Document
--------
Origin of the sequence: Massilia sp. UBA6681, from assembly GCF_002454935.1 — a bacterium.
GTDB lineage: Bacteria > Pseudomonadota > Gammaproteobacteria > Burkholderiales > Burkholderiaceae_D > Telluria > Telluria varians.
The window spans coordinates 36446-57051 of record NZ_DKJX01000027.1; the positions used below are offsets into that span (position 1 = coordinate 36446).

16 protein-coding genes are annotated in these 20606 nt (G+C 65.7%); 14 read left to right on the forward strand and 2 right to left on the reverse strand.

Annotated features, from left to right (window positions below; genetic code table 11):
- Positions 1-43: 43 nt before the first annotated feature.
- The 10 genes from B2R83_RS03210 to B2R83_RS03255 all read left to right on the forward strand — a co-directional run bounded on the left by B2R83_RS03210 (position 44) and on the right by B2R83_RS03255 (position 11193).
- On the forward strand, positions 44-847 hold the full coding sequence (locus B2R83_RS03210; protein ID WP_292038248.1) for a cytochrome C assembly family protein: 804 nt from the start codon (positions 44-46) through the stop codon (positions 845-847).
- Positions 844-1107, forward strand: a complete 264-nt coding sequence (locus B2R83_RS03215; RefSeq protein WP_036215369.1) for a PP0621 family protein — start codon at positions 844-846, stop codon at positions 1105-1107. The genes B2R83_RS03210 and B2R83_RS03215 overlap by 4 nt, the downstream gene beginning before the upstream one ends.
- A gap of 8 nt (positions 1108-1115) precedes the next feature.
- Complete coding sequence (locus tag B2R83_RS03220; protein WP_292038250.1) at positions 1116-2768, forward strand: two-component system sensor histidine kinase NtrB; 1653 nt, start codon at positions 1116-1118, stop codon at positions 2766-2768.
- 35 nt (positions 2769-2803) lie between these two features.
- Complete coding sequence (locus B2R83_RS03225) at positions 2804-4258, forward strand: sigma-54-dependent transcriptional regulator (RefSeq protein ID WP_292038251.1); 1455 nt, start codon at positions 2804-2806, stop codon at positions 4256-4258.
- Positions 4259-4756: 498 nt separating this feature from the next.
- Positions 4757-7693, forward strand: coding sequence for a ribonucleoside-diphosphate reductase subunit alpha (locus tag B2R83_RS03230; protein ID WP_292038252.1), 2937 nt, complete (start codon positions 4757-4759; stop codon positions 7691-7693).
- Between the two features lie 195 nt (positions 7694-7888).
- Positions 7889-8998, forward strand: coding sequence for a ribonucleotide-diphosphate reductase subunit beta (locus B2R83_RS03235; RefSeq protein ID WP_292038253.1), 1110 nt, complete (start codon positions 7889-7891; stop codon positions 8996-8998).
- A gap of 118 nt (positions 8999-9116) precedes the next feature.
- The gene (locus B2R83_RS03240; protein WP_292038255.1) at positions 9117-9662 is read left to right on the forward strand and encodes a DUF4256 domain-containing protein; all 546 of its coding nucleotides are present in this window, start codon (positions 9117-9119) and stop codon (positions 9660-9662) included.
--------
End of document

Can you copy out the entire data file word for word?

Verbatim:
Origin of the sequence: Massilia sp. UBA6681, from assembly GCF_002454935.1 — a bacterium.
GTDB lineage: Bacteria > Pseudomonadota > Gammaproteobacteria > Burkholderiales > Burkholderiaceae_D > Telluria > Telluria varians.
The window spans coordinates 36446-57051 of record NZ_DKJX01000027.1; the positions used below are offsets into that span (position 1 = coordinate 36446).

16 protein-coding genes are annotated in these 20606 nt (G+C 65.7%); 14 read left to right on the forward strand and 2 right to left on the reverse strand.

Annotated features, from left to right (window positions below; genetic code table 11):
- Positions 1-43: 43 nt before the first annotated feature.
- The 10 genes from B2R83_RS03210 to B2R83_RS03255 all read left to right on the forward strand — a co-directional run bounded on the left by B2R83_RS03210 (position 44) and on the right by B2R83_RS03255 (position 11193).
- On the forward strand, positions 44-847 hold the full coding sequence (locus B2R83_RS03210; protein ID WP_292038248.1) for a cytochrome C assembly family protein: 804 nt from the start codon (positions 44-46) through the stop codon (positions 845-847).
- Positions 844-1107, forward strand: a complete 264-nt coding sequence (locus B2R83_RS03215; RefSeq protein WP_036215369.1) for a PP0621 family protein — start codon at positions 844-846, stop codon at positions 1105-1107. The genes B2R83_RS03210 and B2R83_RS03215 overlap by 4 nt, the downstream gene beginning before the upstream one ends.
- A gap of 8 nt (positions 1108-1115) precedes the next feature.
- Complete coding sequence (locus tag B2R83_RS03220; protein WP_292038250.1) at positions 1116-2768, forward strand: two-component system sensor histidine kinase NtrB; 1653 nt, start codon at positions 1116-1118, stop codon at positions 2766-2768.
- 35 nt (positions 2769-2803) lie between these two features.
- Complete coding sequence (locus B2R83_RS03225) at positions 2804-4258, forward strand: sigma-54-dependent transcriptional regulator (RefSeq protein ID WP_292038251.1); 1455 nt, start codon at positions 2804-2806, stop codon at positions 4256-4258.
- Positions 4259-4756: 498 nt separating this feature from the next.
- Positions 4757-7693, forward strand: coding sequence for a ribonucleoside-diphosphate reductase subunit alpha (locus tag B2R83_RS03230; protein ID WP_292038252.1), 2937 nt, complete (start codon positions 4757-4759; stop codon positions 7691-7693).
- Between the two features lie 195 nt (positions 7694-7888).
- Positions 7889-8998, forward strand: coding sequence for a ribonucleotide-diphosphate reductase subunit beta (locus B2R83_RS03235; RefSeq protein ID WP_292038253.1), 1110 nt, complete (start codon positions 7889-7891; stop codon positions 8996-8998).
- A gap of 118 nt (positions 8999-9116) precedes the next feature.
- The gene (locus B2R83_RS03240; protein WP_292038255.1) at positions 9117-9662 is read left to right on the forward strand and encodes a DUF4256 domain-containing protein; all 546 of its coding nucleotides are present in this window, start codon (positions 9117-9119) and stop codon (positions 9660-9662) included.